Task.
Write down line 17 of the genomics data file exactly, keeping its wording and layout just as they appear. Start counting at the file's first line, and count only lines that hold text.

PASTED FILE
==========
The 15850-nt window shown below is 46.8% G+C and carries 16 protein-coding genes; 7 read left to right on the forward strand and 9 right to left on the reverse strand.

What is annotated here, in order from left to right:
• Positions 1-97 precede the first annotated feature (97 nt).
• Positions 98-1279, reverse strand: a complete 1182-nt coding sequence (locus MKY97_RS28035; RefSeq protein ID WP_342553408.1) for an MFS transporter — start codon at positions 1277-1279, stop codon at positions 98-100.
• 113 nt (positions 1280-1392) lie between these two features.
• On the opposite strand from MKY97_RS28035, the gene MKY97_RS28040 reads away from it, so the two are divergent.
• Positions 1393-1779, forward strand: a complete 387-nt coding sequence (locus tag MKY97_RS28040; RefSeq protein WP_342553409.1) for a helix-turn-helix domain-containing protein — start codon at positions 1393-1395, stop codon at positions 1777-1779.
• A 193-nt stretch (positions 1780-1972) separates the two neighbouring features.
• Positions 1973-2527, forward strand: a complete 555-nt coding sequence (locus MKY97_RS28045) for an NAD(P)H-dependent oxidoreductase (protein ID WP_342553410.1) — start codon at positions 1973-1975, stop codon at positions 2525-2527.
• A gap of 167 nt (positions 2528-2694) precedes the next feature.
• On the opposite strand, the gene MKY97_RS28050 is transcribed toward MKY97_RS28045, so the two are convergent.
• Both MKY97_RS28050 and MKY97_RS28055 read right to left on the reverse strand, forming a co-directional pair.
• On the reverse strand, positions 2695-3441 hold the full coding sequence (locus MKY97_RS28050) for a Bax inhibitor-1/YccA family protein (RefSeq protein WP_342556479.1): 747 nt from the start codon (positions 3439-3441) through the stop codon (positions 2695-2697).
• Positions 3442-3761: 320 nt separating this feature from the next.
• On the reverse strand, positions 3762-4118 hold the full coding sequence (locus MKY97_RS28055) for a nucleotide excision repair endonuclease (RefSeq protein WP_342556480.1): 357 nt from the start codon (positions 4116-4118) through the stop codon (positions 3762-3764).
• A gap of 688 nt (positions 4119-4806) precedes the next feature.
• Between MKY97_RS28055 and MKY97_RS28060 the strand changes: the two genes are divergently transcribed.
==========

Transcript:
• Between MKY97_RS28055 and MKY97_RS28060 the strand changes: the two genes are divergently transcribed.